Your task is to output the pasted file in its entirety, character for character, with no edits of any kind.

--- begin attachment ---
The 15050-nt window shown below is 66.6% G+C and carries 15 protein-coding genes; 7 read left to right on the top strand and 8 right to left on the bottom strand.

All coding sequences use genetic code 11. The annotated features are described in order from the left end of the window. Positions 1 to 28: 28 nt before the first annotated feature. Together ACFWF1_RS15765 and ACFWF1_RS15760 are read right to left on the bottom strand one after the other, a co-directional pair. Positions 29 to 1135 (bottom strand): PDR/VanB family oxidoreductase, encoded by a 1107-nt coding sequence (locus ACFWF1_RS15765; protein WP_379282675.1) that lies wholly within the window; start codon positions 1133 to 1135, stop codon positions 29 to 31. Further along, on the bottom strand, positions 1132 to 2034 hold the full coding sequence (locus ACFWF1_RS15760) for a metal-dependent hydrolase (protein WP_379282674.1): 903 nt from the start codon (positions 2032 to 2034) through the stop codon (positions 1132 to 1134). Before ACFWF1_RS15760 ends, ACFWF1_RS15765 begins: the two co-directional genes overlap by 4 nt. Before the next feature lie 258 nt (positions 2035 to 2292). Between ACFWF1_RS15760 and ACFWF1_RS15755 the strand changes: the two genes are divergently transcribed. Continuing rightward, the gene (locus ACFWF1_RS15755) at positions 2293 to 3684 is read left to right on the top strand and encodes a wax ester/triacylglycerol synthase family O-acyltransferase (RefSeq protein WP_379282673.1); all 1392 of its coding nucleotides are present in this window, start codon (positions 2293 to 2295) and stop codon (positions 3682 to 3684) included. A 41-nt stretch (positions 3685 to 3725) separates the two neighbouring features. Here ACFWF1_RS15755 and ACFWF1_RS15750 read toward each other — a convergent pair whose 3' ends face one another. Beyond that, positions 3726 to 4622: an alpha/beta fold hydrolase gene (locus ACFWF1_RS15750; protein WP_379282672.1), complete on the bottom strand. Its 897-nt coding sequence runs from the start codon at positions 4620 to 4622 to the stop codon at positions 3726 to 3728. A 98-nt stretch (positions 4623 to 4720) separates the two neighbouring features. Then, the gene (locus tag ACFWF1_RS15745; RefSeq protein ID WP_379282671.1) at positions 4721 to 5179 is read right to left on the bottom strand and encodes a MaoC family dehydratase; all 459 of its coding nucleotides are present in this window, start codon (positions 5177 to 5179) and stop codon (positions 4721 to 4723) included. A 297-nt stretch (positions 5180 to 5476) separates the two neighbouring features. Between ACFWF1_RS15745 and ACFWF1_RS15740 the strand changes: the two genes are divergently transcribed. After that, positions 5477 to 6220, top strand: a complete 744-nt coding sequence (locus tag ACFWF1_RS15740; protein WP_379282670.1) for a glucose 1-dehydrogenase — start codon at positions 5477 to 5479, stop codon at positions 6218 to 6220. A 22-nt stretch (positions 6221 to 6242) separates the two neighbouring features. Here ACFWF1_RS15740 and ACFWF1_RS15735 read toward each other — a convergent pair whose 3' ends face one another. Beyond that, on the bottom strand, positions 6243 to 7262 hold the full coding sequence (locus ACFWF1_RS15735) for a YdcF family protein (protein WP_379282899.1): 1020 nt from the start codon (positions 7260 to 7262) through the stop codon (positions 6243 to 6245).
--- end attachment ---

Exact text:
The 15050-nt window shown below is 66.6% G+C and carries 15 protein-coding genes; 7 read left to right on the top strand and 8 right to left on the bottom strand.

All coding sequences use genetic code 11. The annotated features are described in order from the left end of the window. Positions 1 to 28: 28 nt before the first annotated feature. Together ACFWF1_RS15765 and ACFWF1_RS15760 are read right to left on the bottom strand one after the other, a co-directional pair. Positions 29 to 1135 (bottom strand): PDR/VanB family oxidoreductase, encoded by a 1107-nt coding sequence (locus ACFWF1_RS15765; protein WP_379282675.1) that lies wholly within the window; start codon positions 1133 to 1135, stop codon positions 29 to 31. Further along, on the bottom strand, positions 1132 to 2034 hold the full coding sequence (locus ACFWF1_RS15760) for a metal-dependent hydrolase (protein WP_379282674.1): 903 nt from the start codon (positions 2032 to 2034) through the stop codon (positions 1132 to 1134). Before ACFWF1_RS15760 ends, ACFWF1_RS15765 begins: the two co-directional genes overlap by 4 nt. Before the next feature lie 258 nt (positions 2035 to 2292). Between ACFWF1_RS15760 and ACFWF1_RS15755 the strand changes: the two genes are divergently transcribed. Continuing rightward, the gene (locus ACFWF1_RS15755) at positions 2293 to 3684 is read left to right on the top strand and encodes a wax ester/triacylglycerol synthase family O-acyltransferase (RefSeq protein WP_379282673.1); all 1392 of its coding nucleotides are present in this window, start codon (positions 2293 to 2295) and stop codon (positions 3682 to 3684) included. A 41-nt stretch (positions 3685 to 3725) separates the two neighbouring features. Here ACFWF1_RS15755 and ACFWF1_RS15750 read toward each other — a convergent pair whose 3' ends face one another. Beyond that, positions 3726 to 4622: an alpha/beta fold hydrolase gene (locus ACFWF1_RS15750; protein WP_379282672.1), complete on the bottom strand. Its 897-nt coding sequence runs from the start codon at positions 4620 to 4622 to the stop codon at positions 3726 to 3728. A 98-nt stretch (positions 4623 to 4720) separates the two neighbouring features. Then, the gene (locus tag ACFWF1_RS15745; RefSeq protein ID WP_379282671.1) at positions 4721 to 5179 is read right to left on the bottom strand and encodes a MaoC family dehydratase; all 459 of its coding nucleotides are present in this window, start codon (positions 5177 to 5179) and stop codon (positions 4721 to 4723) included. A 297-nt stretch (positions 5180 to 5476) separates the two neighbouring features. Between ACFWF1_RS15745 and ACFWF1_RS15740 the strand changes: the two genes are divergently transcribed. After that, positions 5477 to 6220, top strand: a complete 744-nt coding sequence (locus tag ACFWF1_RS15740; protein WP_379282670.1) for a glucose 1-dehydrogenase — start codon at positions 5477 to 5479, stop codon at positions 6218 to 6220. A 22-nt stretch (positions 6221 to 6242) separates the two neighbouring features. Here ACFWF1_RS15740 and ACFWF1_RS15735 read toward each other — a convergent pair whose 3' ends face one another. Beyond that, on the bottom strand, positions 6243 to 7262 hold the full coding sequence (locus ACFWF1_RS15735) for a YdcF family protein (protein WP_379282899.1): 1020 nt from the start codon (positions 7260 to 7262) through the stop codon (positions 6243 to 6245).